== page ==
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For nurses at risk of suicide, program lets them seek help when they need it the most

Marti Neuenswander
Marti Neuenswander, a nurse supervisor at the UC San Diego Jacobs Medical Center, turned to the Healer Education Assessment and Referral program during a period of extreme stress for her at work and at home.
(Sam Hodgson / San Diego Union-Tribune)

A confidential UC San Diego counseling program aims to change stoic nursing culture into one that seeks emotional help when it’s needed most

Nurses die by suicide at a significantly higher rate than the general population, according to a recently released study from a team of researchers at UC San Diego.

Examining nationwide data on violent deaths from 2014, the only year for which occupation information is included, the team found that suicide rates were nearly 58% higher for female nurses and 41% higher for male nurses.

It’s no surprise to Dr. Judy Davidson, a UC San Diego nursing and psychiatry researcher who co-authored the paper. Society, she said, has long demanded a certain stoicism from nurses that is not expected from other professions in similar situations.

“The truth is that people do get scarred by these events. They talk about something that happened 10 years ago just as if it happened today,” Davidson said. “We haven’t been caring for ourselves properly. For example, policemen and firemen get time off if they witness a death, but nurses have been expected to just keep going on to the next patient with maybe a 10-minute break in between.”

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But that’s starting to change. UC San Diego hospitals have been at the forefront of a growing push to make mental health care routine for professions rife with stress and pressure where healthcare providers observe and react to many of the most difficult moments that people experience.

In 2009, the university’s School of Medicine created the Healer Education Assessment and Referral program, or HEAR, which takes a proactive approach to self-care among healthcare workers.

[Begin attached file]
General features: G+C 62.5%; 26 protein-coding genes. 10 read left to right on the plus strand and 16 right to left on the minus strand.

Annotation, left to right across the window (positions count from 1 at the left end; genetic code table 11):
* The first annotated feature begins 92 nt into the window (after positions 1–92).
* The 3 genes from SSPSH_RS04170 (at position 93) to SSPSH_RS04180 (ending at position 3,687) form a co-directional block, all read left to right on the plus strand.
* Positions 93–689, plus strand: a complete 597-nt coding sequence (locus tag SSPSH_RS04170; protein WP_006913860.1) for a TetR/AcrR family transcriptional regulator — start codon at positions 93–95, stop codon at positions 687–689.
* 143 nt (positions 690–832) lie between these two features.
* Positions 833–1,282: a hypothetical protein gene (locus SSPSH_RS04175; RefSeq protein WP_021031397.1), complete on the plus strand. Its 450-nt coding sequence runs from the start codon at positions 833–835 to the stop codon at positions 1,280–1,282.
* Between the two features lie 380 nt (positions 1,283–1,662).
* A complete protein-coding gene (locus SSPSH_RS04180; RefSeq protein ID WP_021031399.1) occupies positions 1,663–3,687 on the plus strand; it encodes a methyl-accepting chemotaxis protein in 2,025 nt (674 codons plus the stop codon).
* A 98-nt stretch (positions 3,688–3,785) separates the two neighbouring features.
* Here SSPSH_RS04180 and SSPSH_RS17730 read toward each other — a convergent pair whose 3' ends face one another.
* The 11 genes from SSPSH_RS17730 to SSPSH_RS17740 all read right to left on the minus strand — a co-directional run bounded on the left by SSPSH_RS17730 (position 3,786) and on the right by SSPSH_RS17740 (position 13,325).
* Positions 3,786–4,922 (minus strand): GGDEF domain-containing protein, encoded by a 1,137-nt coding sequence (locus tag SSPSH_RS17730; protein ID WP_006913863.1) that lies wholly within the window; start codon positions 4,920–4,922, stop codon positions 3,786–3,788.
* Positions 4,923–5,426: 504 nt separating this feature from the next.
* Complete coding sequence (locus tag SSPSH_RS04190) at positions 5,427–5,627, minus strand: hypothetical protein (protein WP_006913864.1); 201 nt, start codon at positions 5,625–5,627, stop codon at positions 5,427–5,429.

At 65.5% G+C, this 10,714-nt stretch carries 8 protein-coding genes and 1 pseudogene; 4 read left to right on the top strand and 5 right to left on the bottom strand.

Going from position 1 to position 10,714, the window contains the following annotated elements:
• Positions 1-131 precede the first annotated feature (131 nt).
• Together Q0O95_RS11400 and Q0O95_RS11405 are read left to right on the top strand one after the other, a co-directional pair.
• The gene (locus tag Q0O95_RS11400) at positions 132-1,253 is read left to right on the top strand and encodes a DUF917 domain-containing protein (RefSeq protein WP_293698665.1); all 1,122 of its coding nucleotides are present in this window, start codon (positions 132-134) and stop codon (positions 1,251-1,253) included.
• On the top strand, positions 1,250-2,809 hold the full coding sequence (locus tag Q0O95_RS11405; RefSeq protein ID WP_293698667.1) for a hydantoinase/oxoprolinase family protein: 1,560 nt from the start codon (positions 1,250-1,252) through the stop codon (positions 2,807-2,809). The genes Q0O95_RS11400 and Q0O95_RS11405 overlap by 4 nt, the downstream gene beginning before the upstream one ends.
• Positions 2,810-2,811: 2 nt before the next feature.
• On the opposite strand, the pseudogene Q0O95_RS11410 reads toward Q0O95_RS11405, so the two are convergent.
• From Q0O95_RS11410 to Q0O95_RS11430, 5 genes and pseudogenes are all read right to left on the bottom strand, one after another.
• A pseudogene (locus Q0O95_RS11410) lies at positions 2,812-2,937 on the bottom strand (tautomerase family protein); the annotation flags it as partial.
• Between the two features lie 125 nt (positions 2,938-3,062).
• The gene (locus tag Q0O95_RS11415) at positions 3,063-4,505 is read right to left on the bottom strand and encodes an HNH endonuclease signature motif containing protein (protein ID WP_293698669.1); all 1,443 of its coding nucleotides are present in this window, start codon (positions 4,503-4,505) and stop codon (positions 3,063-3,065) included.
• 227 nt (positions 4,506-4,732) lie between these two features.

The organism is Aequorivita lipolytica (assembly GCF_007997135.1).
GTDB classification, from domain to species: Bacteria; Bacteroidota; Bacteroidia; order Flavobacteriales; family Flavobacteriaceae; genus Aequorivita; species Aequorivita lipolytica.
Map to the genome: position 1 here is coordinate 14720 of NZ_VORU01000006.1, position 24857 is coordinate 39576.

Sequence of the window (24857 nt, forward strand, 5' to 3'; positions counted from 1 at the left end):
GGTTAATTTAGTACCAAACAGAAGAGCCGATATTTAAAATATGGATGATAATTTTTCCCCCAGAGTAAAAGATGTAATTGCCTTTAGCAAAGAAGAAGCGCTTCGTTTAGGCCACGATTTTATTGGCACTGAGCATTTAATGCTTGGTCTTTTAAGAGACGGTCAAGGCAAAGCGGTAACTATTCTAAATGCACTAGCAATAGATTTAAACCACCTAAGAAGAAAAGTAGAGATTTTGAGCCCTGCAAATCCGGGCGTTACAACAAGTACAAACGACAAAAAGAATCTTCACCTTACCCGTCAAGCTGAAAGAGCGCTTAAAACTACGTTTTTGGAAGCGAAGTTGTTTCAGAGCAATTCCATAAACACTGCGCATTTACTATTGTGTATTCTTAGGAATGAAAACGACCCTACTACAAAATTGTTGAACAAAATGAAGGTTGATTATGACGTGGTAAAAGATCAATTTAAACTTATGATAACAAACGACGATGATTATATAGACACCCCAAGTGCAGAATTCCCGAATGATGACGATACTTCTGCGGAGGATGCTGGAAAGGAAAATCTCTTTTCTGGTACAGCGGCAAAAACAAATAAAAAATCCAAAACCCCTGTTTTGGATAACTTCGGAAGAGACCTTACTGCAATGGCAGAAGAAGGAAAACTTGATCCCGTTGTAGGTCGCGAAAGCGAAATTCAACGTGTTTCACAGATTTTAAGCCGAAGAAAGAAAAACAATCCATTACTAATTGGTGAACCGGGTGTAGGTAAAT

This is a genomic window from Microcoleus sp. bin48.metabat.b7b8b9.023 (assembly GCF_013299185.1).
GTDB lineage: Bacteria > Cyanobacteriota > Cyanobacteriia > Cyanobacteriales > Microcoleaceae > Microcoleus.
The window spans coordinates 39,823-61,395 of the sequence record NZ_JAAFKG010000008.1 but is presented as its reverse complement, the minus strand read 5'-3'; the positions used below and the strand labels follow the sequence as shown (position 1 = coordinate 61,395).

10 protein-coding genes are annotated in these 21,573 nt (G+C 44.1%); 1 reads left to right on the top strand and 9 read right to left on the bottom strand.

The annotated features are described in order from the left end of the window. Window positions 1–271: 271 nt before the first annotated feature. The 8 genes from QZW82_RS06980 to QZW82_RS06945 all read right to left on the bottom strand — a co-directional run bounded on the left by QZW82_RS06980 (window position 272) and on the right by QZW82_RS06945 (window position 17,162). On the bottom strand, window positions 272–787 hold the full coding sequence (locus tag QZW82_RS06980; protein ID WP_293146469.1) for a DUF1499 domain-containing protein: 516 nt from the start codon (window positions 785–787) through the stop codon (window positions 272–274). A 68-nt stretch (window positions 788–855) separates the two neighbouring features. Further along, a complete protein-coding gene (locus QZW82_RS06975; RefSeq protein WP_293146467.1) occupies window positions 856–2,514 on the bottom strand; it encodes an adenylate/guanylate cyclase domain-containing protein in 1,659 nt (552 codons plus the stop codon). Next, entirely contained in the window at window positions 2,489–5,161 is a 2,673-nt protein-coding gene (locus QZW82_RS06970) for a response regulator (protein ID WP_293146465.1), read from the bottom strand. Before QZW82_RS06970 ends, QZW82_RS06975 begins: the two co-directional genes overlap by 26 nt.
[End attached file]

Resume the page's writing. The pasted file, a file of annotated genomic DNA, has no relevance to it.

The program urges employees to reach out for help when they’re starting to feel overwhelmed.

For Marti Neuenswander, that moment came about 18 months ago. She was caring for a dying patient she had come to know well over a long stay in the Bone Marrow Transplant Unit at UC San Diego Jacobs Medical Center, where she now works as an assistant nurse manager.

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At the same time, she said, there was extra stress in her personal life. The combination gradually snowballed into a stress level too high to handle.

“I was feeling at that time like I would come to work and I would give my all and do my best to really connect with my patients, and then I would go home, and I would try to manage challenging situations there,” Neuenswander said. “I was feeling like I wasn’t getting a break, and I was starting to feel very distressed.”

That feeling, she said, jogged her memory about the HEAR program, which seemed to be getting good reviews. One confidential email later, and she was sitting with a counselor whose conversation and referrals to outside specialists gave her the pressure release valve she needed.

“She sat and took time with me and let me debrief with her and I felt very comfortable talking very openly about all aspects, work and home,” Neuenswander said.